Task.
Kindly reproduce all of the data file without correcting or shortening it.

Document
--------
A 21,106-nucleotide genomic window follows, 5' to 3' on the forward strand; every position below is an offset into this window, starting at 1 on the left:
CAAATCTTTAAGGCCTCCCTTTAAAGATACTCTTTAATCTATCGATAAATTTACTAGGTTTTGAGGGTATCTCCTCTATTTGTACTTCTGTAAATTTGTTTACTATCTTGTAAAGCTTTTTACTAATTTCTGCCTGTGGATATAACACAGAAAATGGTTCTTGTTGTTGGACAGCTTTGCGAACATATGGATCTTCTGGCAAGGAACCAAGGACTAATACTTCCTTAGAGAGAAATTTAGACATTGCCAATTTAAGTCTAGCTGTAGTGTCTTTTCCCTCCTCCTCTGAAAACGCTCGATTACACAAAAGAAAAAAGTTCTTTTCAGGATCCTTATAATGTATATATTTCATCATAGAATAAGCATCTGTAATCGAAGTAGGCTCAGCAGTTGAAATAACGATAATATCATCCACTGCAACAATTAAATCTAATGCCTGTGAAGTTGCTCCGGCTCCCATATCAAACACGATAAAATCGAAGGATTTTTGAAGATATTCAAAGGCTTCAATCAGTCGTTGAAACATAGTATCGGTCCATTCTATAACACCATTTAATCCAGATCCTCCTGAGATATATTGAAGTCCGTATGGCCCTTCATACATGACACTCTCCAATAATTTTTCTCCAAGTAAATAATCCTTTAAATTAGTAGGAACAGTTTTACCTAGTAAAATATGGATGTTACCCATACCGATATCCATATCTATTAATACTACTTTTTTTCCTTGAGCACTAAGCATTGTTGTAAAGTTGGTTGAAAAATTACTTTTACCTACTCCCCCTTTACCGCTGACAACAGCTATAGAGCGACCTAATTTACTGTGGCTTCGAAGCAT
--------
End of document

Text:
A 21,106-nucleotide genomic window follows, 5' to 3' on the forward strand; every position below is an offset into this window, starting at 1 on the left:
CAAATCTTTAAGGCCTCCCTTTAAAGATACTCTTTAATCTATCGATAAATTTACTAGGTTTTGAGGGTATCTCCTCTATTTGTACTTCTGTAAATTTGTTTACTATCTTGTAAAGCTTTTTACTAATTTCTGCCTGTGGATATAACACAGAAAATGGTTCTTGTTGTTGGACAGCTTTGCGAACATATGGATCTTCTGGCAAGGAACCAAGGACTAATACTTCCTTAGAGAGAAATTTAGACATTGCCAATTTAAGTCTAGCTGTAGTGTCTTTTCCCTCCTCCTCTGAAAACGCTCGATTACACAAAAGAAAAAAGTTCTTTTCAGGATCCTTATAATGTATATATTTCATCATAGAATAAGCATCTGTAATCGAAGTAGGCTCAGCAGTTGAAATAACGATAATATCATCCACTGCAACAATTAAATCTAATGCCTGTGAAGTTGCTCCGGCTCCCATATCAAACACGATAAAATCGAAGGATTTTTGAAGATATTCAAAGGCTTCAATCAGTCGTTGAAACATAGTATCGGTCCATTCTATAACACCATTTAATCCAGATCCTCCTGAGATATATTGAAGTCCGTATGGCCCTTCATACATGACACTCTCCAATAATTTTTCTCCAAGTAAATAATCCTTTAAATTAGTAGGAACAGTTTTACCTAGTAAAATATGGATGTTACCCATACCGATATCCATATCTATTAATACTACTTTTTTTCCTTGAGCACTAAGCATTGTTGTAAAGTTGGTTGAAAAATTACTTTTACCTACTCCCCCTTTACCGCTGACAACAGCTATAGAGCGACCTAATTTACTGTGGCTTCGAAGCAT